First Impressions Matter: 5 Tips For Successful Onboarding

First impressions only come once.

And in those early few moments of meeting a new face or trying a new thing, we usually judge fast and hard, whether we want to or not.

You’ve exerted all your effort into finding, courting, and finalizing your newest hire. Now, cross your fingers and [verb], hope, pray that it’s a good fit, both for you and your new employee.

But really, you don’t need to hope or pray — your employee’s smooth landing in your company is entirely within your control. And it’s your job to as a manager to build long-term motivation, engagement, and satisfaction — basically, it’s your job to give a good first impression of your company.

Our first days at a new job greatly influence our overall satisfaction at the company. Employees are overwhelmingly influenced by their onboarding process — 91 percent of employees will stay at a company if they’ve experienced an efficient onboarding process. Sixty-nine percent will stay if they experienced a well-structured and programmed onboarding process.

Onboarding is a key predictor of employee longevity. If you want to invest time, energy, and resources into one company process, onboarding is the obvious way to go.

But what makes onboarding efficient? How do you onboard successfully? Where do you start?

There’s a lot to think about, and it’s overwhelming enough without considering the pressure of a first impression. So that’s why we’re here to guide you down the right path.

We’ve highlighted a few of the most important aspects of your onboarding process. We’ll give you the lowdown on what you should focus on and why, so you can keep your new hires happy and working at your company.

 

  • Deliver the right information. You have the rare and valuable opportunity to curate your first impression. Just imagine if you could present the social media version of yourself at every networking event you go to, instead of being that awkward girl standing in the corner talking to a cupcake. In onboarding, you get to do exactly that for your company — show off its best qualities and in a flattering light. You actually get to choose the first impression that you want to make. Each individual organization is different, and hence, approaches this presentation differently. Some emphasize culture, while others highlight vision, and still others focus on goals. But consider the following: what kind of atmosphere do you want to create? Who should welcome the new hires? How will they be trained? Who can they approach with questions? All of these seemingly small details make an immense difference.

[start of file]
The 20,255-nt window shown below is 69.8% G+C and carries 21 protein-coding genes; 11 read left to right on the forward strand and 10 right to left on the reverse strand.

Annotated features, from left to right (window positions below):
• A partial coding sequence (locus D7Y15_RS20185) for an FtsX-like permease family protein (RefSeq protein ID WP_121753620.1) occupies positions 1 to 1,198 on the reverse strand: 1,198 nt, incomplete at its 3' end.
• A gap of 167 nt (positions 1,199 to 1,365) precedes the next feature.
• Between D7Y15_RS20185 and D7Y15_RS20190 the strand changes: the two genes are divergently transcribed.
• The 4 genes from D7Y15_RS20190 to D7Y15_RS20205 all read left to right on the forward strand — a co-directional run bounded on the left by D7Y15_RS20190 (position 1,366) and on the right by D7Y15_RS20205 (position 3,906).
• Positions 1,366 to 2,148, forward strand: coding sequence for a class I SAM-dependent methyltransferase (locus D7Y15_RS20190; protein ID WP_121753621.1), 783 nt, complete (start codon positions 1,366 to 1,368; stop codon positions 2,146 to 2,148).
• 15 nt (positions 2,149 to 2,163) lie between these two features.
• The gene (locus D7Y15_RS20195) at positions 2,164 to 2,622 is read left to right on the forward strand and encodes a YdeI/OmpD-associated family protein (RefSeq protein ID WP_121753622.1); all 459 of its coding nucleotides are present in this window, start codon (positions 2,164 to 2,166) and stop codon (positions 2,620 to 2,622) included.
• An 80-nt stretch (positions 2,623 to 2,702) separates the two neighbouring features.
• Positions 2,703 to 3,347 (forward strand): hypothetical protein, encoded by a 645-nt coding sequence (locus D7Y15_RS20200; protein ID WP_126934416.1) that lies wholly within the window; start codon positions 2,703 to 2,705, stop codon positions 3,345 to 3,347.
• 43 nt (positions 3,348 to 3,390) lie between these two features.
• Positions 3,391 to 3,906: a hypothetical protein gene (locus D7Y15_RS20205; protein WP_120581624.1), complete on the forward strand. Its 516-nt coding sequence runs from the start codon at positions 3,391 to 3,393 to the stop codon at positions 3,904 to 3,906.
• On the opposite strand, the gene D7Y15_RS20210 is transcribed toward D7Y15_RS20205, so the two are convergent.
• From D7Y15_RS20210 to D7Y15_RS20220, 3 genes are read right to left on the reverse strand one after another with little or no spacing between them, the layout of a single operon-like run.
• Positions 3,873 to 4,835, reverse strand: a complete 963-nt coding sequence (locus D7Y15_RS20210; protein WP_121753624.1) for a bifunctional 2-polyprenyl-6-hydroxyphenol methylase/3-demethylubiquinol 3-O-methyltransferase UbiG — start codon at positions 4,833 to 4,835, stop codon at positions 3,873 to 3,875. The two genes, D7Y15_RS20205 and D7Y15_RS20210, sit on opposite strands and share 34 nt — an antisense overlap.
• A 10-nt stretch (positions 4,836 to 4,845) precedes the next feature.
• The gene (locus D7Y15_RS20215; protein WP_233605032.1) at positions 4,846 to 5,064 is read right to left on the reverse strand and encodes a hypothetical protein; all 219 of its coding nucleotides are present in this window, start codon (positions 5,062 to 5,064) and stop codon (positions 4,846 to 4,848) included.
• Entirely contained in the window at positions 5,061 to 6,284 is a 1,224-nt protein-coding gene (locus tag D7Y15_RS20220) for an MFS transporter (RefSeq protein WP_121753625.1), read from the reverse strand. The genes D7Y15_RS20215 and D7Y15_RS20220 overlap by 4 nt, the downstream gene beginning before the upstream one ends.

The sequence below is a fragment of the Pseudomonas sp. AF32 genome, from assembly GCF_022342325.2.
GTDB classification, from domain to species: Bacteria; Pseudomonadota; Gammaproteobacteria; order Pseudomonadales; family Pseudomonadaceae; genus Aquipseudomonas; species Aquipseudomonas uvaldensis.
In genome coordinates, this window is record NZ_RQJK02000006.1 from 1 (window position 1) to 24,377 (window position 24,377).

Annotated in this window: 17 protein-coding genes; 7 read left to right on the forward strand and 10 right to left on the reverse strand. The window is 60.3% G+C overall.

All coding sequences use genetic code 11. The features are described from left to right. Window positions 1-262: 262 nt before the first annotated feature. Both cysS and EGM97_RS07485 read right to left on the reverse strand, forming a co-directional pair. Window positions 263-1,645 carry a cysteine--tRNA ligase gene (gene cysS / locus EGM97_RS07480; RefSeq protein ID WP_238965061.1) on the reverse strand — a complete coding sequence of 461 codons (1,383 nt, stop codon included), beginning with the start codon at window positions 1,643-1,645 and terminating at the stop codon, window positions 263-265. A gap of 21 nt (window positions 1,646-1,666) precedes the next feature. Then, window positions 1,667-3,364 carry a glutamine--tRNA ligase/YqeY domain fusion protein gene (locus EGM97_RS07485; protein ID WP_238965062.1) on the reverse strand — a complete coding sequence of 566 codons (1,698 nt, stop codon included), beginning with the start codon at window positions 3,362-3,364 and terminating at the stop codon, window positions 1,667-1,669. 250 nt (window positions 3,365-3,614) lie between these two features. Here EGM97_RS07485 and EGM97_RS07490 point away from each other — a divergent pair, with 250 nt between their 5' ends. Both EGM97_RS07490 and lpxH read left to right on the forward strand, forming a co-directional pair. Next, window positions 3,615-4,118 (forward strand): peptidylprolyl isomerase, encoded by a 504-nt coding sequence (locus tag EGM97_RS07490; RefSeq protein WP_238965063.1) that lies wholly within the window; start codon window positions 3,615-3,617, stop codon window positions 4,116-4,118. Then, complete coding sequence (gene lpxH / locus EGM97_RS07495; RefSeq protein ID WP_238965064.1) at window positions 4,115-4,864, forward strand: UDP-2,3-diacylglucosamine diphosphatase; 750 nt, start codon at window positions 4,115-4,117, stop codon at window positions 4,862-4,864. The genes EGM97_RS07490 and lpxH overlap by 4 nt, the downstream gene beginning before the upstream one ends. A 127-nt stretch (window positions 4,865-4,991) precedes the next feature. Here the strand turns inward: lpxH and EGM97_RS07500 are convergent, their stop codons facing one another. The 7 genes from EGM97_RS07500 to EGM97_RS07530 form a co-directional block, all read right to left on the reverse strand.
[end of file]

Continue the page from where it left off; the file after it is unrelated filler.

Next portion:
• Prepare for your new hire. Supporting the newest member of your team starts days before they enter the building. You want to make sure that they feel welcome from their first moment on the job, and that means being fully prepared for their arrival. From the basic logistics — desk, chair, computer — to an introduction to their first day’s work, to anything else that will help them start their first day off on the right foot. To make sure that you don’t miss a beat, you should create an onboarding to-do list that includes everything that must be done before an employee’s official start date.
  • Use the buddy system. Assigning buddies to new employees is an important way to foster their adjustment. It not only makes the social aspect a whole lot more pleasant (nobody wants to eat their first lunch alone), but will provide a source of knowledge. A veteran buddy can help new hires understand the office routine, norms, and policies and introduce them to other teammates. On top of that, as the company’s HR, this system has double the impact — not only will this help ease your new hire into their new surroundings, but you’ve engaged the buddy, allowing them to take on a leadership role.
  • Onboarding is ongoing. Onboarding doesn’t end with the official process. An employee’s first few months at a company are crucial to their happiness and success. Your onboarding flow should include a follow-up feedback session with employees 30 and 90 days after their official hire date. You should use these meetings to learn about their adjustment, interpersonal relationships, understanding of the role, professional expectations, and goals.  
  • Get feedback. It’s as simple as asking your new hire, “So, how was the onboarding?” Find out what went well and what could have gone better. Set aside a dedicated time to chat about this. This will help you improve and measure your success over time.

 

We hope this helps you onboard better! Do you have any tips of your own? Feel free to reach out and share it with us!

 

I am Y generation! How did I stay 7 years in 1 company?

Everyone seems to have an opinion about millennials and the employment market.